The House of Representatives voted out a bill seeking to regulate medical trips being embarked upon by public officials.
The proposed law was killed at the third reading during the plenary on Tuesday.
The report on the ‘Bill for an Act to Amend the National Health Act 2014 to Regulate International Trips for Medical Treatment by Public Officers to Strengthen the Health Institutions for Efficient Service Delivery’ was considered by the Committee of the Whole.
While debating the report, several lawmakers claimed that the legislation would breach the right of public officials.
The bill sought to amend Section 46 of the National Health Act thus: “(1) A public officer of the Federal Government shall not embark on medical trip abroad without approval; or be sponsored for medical check-up, investigation; or treatment abroad at public expenses except in exceptional cases on the recommendation and referral by the medical board and which recommendation or referral shall be duly approved by the Minister or Commissioner as the case may be; or embark on medical trip abroad unless he satisfactorily proves to the office where the officer is working, that such ailment cannot be treated in Nigeria.”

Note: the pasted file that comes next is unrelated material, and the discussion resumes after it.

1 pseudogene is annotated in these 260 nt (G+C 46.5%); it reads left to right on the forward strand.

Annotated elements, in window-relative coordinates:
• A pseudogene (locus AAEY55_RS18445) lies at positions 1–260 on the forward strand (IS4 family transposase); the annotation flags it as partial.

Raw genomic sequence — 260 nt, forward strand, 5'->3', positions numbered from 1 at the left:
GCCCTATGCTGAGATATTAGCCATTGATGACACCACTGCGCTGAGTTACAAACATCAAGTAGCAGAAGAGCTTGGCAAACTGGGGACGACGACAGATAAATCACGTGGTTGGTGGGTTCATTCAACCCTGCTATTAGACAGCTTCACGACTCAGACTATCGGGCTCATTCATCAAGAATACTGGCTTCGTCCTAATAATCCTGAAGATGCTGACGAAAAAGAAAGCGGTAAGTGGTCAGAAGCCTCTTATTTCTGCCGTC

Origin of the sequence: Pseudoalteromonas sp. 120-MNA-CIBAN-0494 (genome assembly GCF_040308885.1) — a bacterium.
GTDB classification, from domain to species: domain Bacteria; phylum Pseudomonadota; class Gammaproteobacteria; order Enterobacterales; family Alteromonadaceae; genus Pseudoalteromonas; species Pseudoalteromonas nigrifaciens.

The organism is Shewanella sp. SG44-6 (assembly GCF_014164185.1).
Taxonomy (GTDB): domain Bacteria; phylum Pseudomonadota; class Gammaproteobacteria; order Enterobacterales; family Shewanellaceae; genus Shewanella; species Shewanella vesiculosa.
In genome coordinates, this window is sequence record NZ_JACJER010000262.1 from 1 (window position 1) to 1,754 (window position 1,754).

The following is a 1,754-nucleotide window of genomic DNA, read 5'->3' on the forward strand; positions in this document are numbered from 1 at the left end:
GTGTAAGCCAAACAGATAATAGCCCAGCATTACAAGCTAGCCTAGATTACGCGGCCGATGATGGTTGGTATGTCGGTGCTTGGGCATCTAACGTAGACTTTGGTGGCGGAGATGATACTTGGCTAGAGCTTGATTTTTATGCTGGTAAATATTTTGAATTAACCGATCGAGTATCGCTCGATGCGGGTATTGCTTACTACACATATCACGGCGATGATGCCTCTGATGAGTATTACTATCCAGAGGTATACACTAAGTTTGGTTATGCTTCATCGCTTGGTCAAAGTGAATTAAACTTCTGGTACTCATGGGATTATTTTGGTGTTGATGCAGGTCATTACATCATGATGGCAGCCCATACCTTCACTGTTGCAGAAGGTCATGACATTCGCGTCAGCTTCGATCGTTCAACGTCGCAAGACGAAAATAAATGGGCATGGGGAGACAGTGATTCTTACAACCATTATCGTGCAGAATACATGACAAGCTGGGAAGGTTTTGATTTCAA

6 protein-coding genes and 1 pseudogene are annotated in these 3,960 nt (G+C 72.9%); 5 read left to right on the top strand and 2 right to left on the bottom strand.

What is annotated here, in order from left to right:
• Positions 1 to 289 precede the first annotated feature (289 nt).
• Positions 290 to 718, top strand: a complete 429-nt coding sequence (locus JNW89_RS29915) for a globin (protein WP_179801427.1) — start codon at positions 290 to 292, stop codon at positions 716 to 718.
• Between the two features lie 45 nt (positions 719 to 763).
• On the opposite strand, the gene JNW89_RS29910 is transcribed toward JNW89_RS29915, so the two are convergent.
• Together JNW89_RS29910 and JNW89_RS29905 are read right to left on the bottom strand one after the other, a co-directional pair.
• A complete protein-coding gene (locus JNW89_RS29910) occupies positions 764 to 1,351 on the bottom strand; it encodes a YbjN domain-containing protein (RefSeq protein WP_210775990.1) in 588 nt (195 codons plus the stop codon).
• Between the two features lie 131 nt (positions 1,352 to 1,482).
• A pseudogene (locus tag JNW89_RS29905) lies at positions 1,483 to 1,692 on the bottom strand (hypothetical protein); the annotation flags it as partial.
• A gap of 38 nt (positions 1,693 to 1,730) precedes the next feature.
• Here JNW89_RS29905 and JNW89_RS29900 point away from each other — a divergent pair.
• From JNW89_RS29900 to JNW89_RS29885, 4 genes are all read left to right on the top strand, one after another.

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The Deputy Speaker, Mr Lasun Yusuf, however, said the bill would discriminate against elected officials.
“This bill is against my fundamental human right. There are two fundamental wrongs in this bill, it is against human right and it is discriminatory. Do not let us do a debate on this bill,” he said.
Another lawmaker, Mr Razak Atunwa, from Kwara State, alleged that the bill was targeted at public officials over the mismanagement of the health care sector.
He said in parts, “The fact that I am public servant does not mean I have given up my right. If the government has failed in providing hospitals, we cannot punish someone for it. The intention is right, but better funding for training of doctors, better funding for hospitals is the right way to go.”
The Deputy Majority Leader, Mr Mohammed Wase, from Plateau State, urged the House to “throw away” the bill.
He said, “I was in hospital in Nigeria for check-up and they said I was fine. Friends encouraged me to travel for check-up and I did, only to discover that I was not okay. I spent three months there. Now you are telling me to get approval. Please, this bill should be thrown out. Instead of banning people from travelling, we should create enabling an environment for people to invest in the health care sector.”